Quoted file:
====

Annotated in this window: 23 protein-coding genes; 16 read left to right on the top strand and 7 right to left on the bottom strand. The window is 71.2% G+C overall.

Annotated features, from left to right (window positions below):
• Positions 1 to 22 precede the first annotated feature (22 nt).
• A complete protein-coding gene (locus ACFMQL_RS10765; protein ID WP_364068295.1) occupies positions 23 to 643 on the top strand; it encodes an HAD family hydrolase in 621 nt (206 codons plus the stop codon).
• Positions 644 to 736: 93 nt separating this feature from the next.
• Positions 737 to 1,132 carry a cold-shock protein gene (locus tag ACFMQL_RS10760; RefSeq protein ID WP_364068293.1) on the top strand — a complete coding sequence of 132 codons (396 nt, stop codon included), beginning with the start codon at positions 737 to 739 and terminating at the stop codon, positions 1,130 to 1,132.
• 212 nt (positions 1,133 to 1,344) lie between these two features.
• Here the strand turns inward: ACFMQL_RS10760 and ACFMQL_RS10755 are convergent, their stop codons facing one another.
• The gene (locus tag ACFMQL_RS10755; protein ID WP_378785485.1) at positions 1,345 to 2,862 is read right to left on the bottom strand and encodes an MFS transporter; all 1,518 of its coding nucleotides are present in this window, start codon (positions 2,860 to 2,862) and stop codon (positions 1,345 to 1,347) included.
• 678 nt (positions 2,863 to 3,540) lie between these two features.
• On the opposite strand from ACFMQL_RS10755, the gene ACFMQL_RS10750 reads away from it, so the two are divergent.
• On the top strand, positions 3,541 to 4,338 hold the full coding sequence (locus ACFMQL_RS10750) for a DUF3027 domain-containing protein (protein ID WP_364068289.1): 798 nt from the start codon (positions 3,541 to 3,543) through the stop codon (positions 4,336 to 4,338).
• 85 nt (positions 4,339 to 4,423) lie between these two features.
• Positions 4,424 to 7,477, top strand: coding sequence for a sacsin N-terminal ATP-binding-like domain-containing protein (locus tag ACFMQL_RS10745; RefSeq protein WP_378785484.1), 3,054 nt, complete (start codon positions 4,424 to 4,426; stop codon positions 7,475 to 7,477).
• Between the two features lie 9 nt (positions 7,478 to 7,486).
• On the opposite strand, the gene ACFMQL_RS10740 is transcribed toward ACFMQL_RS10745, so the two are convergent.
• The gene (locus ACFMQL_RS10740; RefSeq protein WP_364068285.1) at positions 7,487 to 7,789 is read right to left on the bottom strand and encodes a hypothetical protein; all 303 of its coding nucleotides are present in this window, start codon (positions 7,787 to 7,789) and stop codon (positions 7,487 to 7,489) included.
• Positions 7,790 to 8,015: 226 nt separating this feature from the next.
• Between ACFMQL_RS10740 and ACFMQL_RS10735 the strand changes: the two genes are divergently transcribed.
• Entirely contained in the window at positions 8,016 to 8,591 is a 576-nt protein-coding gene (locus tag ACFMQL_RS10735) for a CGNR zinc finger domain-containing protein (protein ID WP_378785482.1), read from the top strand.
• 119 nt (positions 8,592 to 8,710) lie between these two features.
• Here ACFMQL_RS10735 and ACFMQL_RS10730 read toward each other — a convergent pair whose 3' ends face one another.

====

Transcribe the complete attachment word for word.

Annotated in this window: 23 protein-coding genes; 16 read left to right on the top strand and 7 right to left on the bottom strand. The window is 71.2% G+C overall.

Annotated features, from left to right (window positions below):
• Positions 1 to 22 precede the first annotated feature (22 nt).
• A complete protein-coding gene (locus ACFMQL_RS10765; protein ID WP_364068295.1) occupies positions 23 to 643 on the top strand; it encodes an HAD family hydrolase in 621 nt (206 codons plus the stop codon).
• Positions 644 to 736: 93 nt separating this feature from the next.
• Positions 737 to 1,132 carry a cold-shock protein gene (locus tag ACFMQL_RS10760; RefSeq protein ID WP_364068293.1) on the top strand — a complete coding sequence of 132 codons (396 nt, stop codon included), beginning with the start codon at positions 737 to 739 and terminating at the stop codon, positions 1,130 to 1,132.
• 212 nt (positions 1,133 to 1,344) lie between these two features.
• Here the strand turns inward: ACFMQL_RS10760 and ACFMQL_RS10755 are convergent, their stop codons facing one another.
• The gene (locus tag ACFMQL_RS10755; protein ID WP_378785485.1) at positions 1,345 to 2,862 is read right to left on the bottom strand and encodes an MFS transporter; all 1,518 of its coding nucleotides are present in this window, start codon (positions 2,860 to 2,862) and stop codon (positions 1,345 to 1,347) included.
• 678 nt (positions 2,863 to 3,540) lie between these two features.
• On the opposite strand from ACFMQL_RS10755, the gene ACFMQL_RS10750 reads away from it, so the two are divergent.
• On the top strand, positions 3,541 to 4,338 hold the full coding sequence (locus ACFMQL_RS10750) for a DUF3027 domain-containing protein (protein ID WP_364068289.1): 798 nt from the start codon (positions 3,541 to 3,543) through the stop codon (positions 4,336 to 4,338).
• 85 nt (positions 4,339 to 4,423) lie between these two features.
• Positions 4,424 to 7,477, top strand: coding sequence for a sacsin N-terminal ATP-binding-like domain-containing protein (locus tag ACFMQL_RS10745; RefSeq protein WP_378785484.1), 3,054 nt, complete (start codon positions 4,424 to 4,426; stop codon positions 7,475 to 7,477).
• Between the two features lie 9 nt (positions 7,478 to 7,486).
• On the opposite strand, the gene ACFMQL_RS10740 is transcribed toward ACFMQL_RS10745, so the two are convergent.
• The gene (locus ACFMQL_RS10740; RefSeq protein WP_364068285.1) at positions 7,487 to 7,789 is read right to left on the bottom strand and encodes a hypothetical protein; all 303 of its coding nucleotides are present in this window, start codon (positions 7,787 to 7,789) and stop codon (positions 7,487 to 7,489) included.
• Positions 7,790 to 8,015: 226 nt separating this feature from the next.
• Between ACFMQL_RS10740 and ACFMQL_RS10735 the strand changes: the two genes are divergently transcribed.
• Entirely contained in the window at positions 8,016 to 8,591 is a 576-nt protein-coding gene (locus tag ACFMQL_RS10735) for a CGNR zinc finger domain-containing protein (protein ID WP_378785482.1), read from the top strand.
• 119 nt (positions 8,592 to 8,710) lie between these two features.
• Here ACFMQL_RS10735 and ACFMQL_RS10730 read toward each other — a convergent pair whose 3' ends face one another.